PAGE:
I was using traditional python tools to convert a brain atlas into an svg for use in a d3 visualization. Here is an example image (very pretty!)
But when you look at the svg data in a text editor, I ran into this horrific finding:
What you see is png image data being shoved into an svg image object, and they are calling that an “svg” file! What this means is that, although the format of the file is .svg, you can’t actually manipulate any of the paths, change colors, sizes, nada. It’s akin to giving someone a banana split made of plastic, and when they reach to pull the cherry off the top they discover in one horrific moment that it’s all one piece! Not acceptable. So I decided to roll my own (likely unnecessarily complicated) method together, and I learned a lot:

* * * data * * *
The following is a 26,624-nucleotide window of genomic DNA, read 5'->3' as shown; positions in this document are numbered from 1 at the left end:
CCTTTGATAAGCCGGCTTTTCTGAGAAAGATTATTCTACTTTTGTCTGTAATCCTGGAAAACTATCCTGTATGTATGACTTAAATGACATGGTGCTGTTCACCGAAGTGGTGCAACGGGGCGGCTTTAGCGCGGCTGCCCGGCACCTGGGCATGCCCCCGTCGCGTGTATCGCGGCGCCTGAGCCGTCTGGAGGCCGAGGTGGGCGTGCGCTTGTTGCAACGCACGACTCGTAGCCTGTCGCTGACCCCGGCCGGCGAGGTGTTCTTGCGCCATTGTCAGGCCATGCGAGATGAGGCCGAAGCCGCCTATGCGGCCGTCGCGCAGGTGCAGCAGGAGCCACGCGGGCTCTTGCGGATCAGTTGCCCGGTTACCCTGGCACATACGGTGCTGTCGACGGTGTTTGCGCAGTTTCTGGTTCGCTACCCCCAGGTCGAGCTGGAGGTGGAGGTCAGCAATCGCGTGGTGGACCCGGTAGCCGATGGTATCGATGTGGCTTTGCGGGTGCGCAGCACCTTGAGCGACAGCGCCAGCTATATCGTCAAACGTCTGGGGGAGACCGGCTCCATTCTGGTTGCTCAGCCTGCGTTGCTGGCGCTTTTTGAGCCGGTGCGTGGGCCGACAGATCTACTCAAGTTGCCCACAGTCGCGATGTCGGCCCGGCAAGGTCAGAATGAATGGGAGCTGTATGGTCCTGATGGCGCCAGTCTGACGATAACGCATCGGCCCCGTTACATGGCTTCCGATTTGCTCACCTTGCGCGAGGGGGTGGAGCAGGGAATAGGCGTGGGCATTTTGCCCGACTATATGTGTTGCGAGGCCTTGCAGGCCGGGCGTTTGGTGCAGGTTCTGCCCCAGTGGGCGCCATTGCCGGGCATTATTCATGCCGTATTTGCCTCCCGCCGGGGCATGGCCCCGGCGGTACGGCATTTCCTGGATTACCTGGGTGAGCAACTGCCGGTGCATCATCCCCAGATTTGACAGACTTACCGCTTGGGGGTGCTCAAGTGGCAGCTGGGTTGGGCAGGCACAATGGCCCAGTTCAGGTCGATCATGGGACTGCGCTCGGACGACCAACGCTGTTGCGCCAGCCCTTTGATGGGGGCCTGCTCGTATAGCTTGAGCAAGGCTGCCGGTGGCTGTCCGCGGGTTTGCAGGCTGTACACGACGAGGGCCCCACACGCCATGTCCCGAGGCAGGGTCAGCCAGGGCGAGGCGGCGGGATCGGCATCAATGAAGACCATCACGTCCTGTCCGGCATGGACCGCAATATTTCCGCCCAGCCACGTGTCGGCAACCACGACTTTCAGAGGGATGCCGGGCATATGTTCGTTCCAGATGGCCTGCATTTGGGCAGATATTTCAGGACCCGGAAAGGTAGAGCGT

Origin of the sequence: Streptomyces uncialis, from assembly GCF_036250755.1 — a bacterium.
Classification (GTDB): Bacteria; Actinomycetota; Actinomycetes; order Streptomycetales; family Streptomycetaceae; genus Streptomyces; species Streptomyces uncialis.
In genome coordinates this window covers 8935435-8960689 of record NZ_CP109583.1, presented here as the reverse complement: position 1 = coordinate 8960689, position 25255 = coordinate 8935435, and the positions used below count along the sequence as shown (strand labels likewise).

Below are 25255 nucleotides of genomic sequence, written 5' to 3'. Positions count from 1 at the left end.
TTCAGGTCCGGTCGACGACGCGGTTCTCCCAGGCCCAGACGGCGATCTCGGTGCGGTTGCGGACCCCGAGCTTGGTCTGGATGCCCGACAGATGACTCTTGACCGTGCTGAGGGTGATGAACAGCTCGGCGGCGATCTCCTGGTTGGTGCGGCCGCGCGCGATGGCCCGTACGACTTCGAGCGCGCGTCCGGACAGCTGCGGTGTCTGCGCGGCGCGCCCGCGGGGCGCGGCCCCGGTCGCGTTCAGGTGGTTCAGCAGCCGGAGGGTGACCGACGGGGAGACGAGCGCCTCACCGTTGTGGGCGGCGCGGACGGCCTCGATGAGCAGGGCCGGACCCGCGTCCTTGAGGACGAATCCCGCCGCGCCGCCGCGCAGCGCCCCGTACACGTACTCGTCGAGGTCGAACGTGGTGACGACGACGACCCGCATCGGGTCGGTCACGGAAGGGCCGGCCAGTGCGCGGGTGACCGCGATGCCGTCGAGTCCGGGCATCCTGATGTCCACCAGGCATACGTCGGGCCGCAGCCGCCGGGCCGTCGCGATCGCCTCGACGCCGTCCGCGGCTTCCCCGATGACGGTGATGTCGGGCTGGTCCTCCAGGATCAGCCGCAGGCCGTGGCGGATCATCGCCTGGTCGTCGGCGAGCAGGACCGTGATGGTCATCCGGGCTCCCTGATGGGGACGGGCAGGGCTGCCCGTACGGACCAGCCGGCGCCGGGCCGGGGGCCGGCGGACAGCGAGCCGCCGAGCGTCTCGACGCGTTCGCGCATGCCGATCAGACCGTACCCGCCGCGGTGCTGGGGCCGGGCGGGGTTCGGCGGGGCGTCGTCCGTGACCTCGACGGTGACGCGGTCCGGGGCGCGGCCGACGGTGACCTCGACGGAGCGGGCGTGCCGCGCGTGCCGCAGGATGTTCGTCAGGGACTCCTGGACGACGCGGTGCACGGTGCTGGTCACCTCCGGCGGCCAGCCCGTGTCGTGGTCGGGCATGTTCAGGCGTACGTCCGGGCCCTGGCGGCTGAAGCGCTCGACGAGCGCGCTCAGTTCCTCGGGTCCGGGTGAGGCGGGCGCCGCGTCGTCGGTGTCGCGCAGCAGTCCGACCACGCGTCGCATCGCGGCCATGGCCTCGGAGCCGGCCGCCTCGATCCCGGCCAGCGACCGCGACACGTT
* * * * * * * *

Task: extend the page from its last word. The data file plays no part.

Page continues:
Making SVG Images for a Brain Atlas
It’s not that making an svg of a brain atlas slice is so hard, but if you want it to happen dynamically no matter what the atlas, then you can’t do tricks in Illustrator or Inkscape. The example above starts with a brain atlas image (a nifti file) and uses some basic image processing methods, including edge detection, segmentation, and drawing a line by walking along a distance path (I don’t remember what that’s called, I just made it up for the purpose) to end up with a proper svg file with paths for each region of the atlas. It’s also pretty cool because I used a library called Cairo to draw and render an svg, which is like a vector graphics API. Here is an example of one of my equivalent regions, this time represented as paths and not… clumps of misleading data!
Sochat, Vanessa. "Dynamic Rendering of Brain Atlas SVG for D3 Work." @vsoch (blog), 30 Dec 2014, https://vsoch.github.io/2014/dynamic-rendering-of-brain-atlas-svg-for-d3-work/ (accessed 20 Mar 23).